While the current system may have been put in place in order to protect banks, to encourage them to lend more money for student expenses, the end result has been similar to what happened with the housing market just a few years ago. Banks have been lending more money than many students can ever repay, and it's been happening for years. The banks lend with the knowledge that students can NEVER file bankruptcy on the debts, and the only ways out from under the burden are payment in full, permanent and total disability, or death. (As an added benefit, the banks get to count the uncollected debts and interest as assets, whether a student has any hope of repaying them or not.)
Then, when students graduate, especially in the current job market, many of us are saddled with tens of thousands of dollars in debt, which we have little to no hope of ever repaying, no matter how hard we try, or how hard we work, or how many nights our pile of debt keeps us awake.
All we were trying to do is better our lives, improve ourselves, and help our families and communities, by going to college and growing our experience and knowledge. However, many of us in recent years have been exiting college, unable to find jobs that pay well enough and/or are hit with other unexpected catastrophes and disadvantages, only to wonder if we should have just skipped college and been free of so much debt.
Yes, the debts are forgiven eventually-- if a student or former student is still unable to pay the loan within 25-30 years, the remaining debt is forgiven. This means if you graduate with $100K in student debt, and have not been able to pay it by the time you retire, they'll forgive you for it. But you must spend your entire career with it hanging over your head. The "income-based payment plan" is helpful, but for many, it just isn't enough.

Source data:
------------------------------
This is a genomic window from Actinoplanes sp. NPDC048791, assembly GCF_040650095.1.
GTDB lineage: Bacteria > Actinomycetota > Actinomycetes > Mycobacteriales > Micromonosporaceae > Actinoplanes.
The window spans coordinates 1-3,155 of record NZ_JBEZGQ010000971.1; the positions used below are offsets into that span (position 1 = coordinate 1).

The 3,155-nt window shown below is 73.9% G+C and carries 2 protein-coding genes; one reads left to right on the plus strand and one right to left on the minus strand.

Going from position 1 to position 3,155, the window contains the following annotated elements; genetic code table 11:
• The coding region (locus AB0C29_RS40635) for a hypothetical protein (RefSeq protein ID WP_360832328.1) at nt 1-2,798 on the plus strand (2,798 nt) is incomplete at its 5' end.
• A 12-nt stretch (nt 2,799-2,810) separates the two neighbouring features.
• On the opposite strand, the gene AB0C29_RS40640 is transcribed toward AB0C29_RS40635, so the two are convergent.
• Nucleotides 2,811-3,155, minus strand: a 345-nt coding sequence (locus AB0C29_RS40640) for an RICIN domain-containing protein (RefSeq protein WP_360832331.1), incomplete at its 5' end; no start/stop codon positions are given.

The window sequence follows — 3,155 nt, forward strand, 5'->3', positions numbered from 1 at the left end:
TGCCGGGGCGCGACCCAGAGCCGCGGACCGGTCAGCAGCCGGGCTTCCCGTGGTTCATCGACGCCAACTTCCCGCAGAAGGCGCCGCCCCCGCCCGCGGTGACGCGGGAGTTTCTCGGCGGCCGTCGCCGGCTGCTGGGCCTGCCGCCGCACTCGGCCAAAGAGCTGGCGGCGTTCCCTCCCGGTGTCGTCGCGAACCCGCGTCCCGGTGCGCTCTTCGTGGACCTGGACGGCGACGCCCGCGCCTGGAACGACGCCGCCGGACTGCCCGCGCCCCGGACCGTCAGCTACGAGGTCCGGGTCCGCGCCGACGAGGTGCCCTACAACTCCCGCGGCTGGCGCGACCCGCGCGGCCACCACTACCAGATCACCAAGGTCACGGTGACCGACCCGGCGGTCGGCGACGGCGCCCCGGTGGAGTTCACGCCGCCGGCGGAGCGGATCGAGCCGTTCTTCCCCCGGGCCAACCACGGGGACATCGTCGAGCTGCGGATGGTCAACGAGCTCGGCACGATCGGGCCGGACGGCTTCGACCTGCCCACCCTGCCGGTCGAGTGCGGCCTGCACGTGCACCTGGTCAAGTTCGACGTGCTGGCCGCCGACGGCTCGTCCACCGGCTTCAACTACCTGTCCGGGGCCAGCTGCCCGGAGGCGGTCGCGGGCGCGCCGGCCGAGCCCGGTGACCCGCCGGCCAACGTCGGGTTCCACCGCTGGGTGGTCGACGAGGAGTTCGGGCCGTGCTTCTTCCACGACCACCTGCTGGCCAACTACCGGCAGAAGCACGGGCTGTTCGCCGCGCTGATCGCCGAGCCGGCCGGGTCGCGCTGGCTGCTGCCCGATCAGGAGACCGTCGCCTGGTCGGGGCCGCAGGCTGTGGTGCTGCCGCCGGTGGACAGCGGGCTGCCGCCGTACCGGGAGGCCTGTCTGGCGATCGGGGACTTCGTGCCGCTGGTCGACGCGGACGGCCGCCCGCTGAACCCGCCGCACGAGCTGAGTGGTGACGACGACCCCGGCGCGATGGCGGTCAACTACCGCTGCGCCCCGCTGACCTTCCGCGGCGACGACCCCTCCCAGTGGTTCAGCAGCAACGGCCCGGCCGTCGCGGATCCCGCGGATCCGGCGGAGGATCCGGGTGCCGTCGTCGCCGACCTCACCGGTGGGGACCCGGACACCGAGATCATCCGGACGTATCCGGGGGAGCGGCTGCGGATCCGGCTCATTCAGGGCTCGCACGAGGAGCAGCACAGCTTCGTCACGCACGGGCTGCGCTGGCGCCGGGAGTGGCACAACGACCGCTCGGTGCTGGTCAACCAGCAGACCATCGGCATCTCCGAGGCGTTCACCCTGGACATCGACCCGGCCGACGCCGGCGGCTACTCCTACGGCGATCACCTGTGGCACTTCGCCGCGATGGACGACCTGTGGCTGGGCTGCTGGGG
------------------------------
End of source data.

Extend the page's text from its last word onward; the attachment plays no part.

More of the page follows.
Our educational system is already in crisis, and by treating students this way, it will discourage many from pursuing higher education.
There is no other debt for which one cannot file bankruptcy. Long ago, our leaders and society realized that there are times when it is necessary and morally right to forgive a debt. Why should student loans be different? These are not people who just decided to pile up the debt with no intention of ever repaying it. These are people who wanted -- and still want -- to be able to accomplish more for self and society.
And, as more and more students find themselves unable to repay the debts, it could impact the rest of business, banking, and our communities too, much like the bad housing debts did just a few years ago. The efforts to reform student loans in the past few years have been much appreciated, but there is still much to do. Please start by allowing students to file bankruptcy when the financial obligation is too much to bear.
Please sign this petition to help students and former students who are struggling with the burden of excessive student loan debt.